That being said, the Licence Fee people are nuts- unable to accept that you don't own a TV. The only way to deal with them is to respond to their Kafkaesque nonsense with Dadaist replies.
Re: BBC produces quality TV that the market can't...
Have you *watched* Discovery recently? It's all reality shows disguised as documentaries.
Even Shark Week (originally designed to get people to respect and understand sharks rather than fear them) has descended into a "docufiction" about a prehistoric shark eating a pleasure boat (no, really!).
Re: "Antitrust" ... misused as regularly as "Antisemitism".
Icke also states that the Queen displays classic being a lizard from outer space tendancies, so maybe he's not a good person to quote about....anything.
A big company also has diminished empathy and remorse, two other key psychopathic tendencies. A table (or any other inanimate object) also has these personality traits. Maybe that's because they're not things that can feel emotion/empathy (making the whole "X is a psychopath" wholly devoid of meaning).
Re: The Met
It's like the "it's illegal to take photos" rubbish all over again.
Experience seems to suggest that the best thing to do when it comes to legal advice from the police (if it's not on blatantly obvious things like throwing bricks through windows or beating people up) is to assume that it's wrong until someone who knows what they're doing agrees with them.
Some of this seems awfully familiar...
REG: Listen. If you wanted to join ISIS, you'd have to really hate the Americans.
BRIAN: I do!
REG: Oh, yeah? How much?
BRIAN: A lot!
REG: Right. You're in. Listen. The only people we hate more than the Americans are the Judean People's Front.... I mean, the Shia.
"42,000 pages" of evidence gathered against him
An oddly specific claim here.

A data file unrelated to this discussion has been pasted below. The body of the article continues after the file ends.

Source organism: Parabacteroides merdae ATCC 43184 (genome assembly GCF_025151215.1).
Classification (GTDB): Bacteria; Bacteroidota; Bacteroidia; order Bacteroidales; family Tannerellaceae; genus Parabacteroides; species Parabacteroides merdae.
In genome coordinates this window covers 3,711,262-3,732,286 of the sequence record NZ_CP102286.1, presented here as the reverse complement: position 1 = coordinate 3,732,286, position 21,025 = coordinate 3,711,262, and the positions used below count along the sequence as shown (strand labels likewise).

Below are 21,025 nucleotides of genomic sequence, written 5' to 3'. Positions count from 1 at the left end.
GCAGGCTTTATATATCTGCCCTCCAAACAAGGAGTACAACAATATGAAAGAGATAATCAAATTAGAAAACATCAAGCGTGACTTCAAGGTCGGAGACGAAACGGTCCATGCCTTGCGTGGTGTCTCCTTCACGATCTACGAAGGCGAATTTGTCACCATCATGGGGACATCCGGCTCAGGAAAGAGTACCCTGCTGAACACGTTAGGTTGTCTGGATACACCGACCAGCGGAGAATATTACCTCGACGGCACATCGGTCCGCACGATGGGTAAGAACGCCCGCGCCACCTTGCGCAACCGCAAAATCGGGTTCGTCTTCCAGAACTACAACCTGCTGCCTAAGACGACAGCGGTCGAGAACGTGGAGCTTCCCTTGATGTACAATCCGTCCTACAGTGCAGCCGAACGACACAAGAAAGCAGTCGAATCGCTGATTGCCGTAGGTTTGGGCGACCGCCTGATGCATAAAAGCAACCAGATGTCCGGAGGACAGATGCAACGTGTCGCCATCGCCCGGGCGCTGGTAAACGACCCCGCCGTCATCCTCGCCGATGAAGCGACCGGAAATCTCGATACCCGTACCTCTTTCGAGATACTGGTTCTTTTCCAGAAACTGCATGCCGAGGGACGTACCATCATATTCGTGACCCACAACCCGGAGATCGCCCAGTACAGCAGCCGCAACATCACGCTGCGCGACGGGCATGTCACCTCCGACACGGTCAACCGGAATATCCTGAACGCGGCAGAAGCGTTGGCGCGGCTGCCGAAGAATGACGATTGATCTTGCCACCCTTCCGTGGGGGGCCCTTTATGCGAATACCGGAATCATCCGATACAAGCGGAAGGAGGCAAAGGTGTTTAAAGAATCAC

How does he know? What counts as 42,000 pages? Did they print every single email that was sent (along with the duplicate text of the thread repeated below) and how did they set out page borders? Is that 42,000 pages in native file format, or is it when the document management system outputs it all to an image file?
Or has he simply made up this number because it sounds big and vaguely realistic?
Something worth buying a new computer for?
Part of the decline in PC sales can be blamed on the lack of things that the average user actually *wants* their computer to do, that can instead be done on a tablet or an older PC.
If you want to web browse, watch streaming video services, type up a couple of letters and organise your photos, then you're good to go with a 5 year old PC. Why would you ever upgrade? You can see why this would be a nightmare for Microsoft (and you can see that with some of there "I bought a PC because I changed my mind on my need for an upgrade" adverts).
I imagine that we'll start seeing a lot of these kinds of high demand/domestic application services being developed by Microsoft in future, in order to try and persuade people to get back on the upgrade conveyor.
Data Protection is everyone organisation's favourite bogeyman where a "health and safety" excuse can't be made up.
I've had some experience of the Data Protection Act myself and I have to say that I have never come across a genuine "data protection" excuse that's actually hamstringing someone from doing something that you'd actually want them to be able to do with your information. One suspects that this experience isn't atypical and that the proportion of reported problems that are *actually* down to data protection issues is a miniscule fraction of the total.
Actually, a lot of EU countries have much less restrictive handgun laws than the UK (France, for example).